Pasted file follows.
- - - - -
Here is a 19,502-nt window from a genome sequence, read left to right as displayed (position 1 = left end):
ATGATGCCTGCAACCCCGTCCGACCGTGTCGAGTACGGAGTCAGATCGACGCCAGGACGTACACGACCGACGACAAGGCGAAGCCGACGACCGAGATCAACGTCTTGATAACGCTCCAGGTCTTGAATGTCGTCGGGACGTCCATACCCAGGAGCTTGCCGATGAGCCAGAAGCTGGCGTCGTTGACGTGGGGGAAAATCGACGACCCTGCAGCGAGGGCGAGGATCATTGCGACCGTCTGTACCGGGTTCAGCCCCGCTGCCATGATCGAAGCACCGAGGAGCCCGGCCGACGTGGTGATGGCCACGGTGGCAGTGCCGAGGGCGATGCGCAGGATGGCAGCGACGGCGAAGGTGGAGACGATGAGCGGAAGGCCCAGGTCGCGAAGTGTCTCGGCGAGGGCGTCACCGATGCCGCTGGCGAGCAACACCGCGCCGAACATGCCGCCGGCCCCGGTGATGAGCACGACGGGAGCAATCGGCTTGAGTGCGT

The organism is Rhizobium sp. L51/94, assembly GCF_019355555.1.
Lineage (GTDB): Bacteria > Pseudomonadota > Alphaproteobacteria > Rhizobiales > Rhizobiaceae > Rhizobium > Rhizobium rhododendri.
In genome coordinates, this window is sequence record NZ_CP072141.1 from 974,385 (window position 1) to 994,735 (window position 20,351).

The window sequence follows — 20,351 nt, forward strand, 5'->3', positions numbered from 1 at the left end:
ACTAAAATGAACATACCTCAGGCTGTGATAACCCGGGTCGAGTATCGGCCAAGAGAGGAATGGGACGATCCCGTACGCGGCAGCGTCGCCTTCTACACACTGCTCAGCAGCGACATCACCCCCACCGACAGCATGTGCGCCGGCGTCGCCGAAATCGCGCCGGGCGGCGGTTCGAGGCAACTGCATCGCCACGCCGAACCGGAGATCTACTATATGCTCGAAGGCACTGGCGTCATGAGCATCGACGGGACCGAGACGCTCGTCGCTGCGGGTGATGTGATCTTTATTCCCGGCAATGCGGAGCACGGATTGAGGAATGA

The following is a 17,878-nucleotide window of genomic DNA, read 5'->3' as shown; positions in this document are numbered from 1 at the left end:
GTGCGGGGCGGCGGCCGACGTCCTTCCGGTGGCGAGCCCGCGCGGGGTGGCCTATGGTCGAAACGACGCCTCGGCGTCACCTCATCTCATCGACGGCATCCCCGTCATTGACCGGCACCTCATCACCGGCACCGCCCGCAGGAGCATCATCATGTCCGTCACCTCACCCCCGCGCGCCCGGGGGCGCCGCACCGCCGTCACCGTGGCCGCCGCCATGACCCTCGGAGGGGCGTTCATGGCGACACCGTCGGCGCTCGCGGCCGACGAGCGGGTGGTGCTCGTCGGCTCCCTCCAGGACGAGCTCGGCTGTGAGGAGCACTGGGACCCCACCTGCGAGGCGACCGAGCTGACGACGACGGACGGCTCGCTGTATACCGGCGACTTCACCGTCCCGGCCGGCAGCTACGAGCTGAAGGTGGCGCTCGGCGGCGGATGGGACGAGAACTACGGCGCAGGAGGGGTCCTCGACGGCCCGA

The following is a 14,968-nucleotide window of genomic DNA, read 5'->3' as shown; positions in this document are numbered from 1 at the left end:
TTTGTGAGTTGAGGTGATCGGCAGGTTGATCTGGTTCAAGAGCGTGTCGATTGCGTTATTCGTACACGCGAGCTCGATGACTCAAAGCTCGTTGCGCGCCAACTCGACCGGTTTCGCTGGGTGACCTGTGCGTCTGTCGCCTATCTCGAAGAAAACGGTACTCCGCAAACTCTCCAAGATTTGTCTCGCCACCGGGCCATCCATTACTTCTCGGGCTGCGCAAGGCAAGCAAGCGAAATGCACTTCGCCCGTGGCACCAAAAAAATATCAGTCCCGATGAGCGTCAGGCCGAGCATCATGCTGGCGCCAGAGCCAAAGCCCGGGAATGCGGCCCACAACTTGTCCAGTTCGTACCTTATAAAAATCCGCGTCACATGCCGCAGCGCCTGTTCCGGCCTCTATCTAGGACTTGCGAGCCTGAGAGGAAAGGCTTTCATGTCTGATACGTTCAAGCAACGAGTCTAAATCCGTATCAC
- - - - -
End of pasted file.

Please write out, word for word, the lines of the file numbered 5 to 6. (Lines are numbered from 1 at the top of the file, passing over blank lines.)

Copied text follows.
In genome coordinates, this window is sequence record NZ_CP072141.1 from 974,385 (window position 1) to 994,735 (window position 20,351).

The window sequence follows — 20,351 nt, forward strand, 5'->3', positions numbered from 1 at the left end: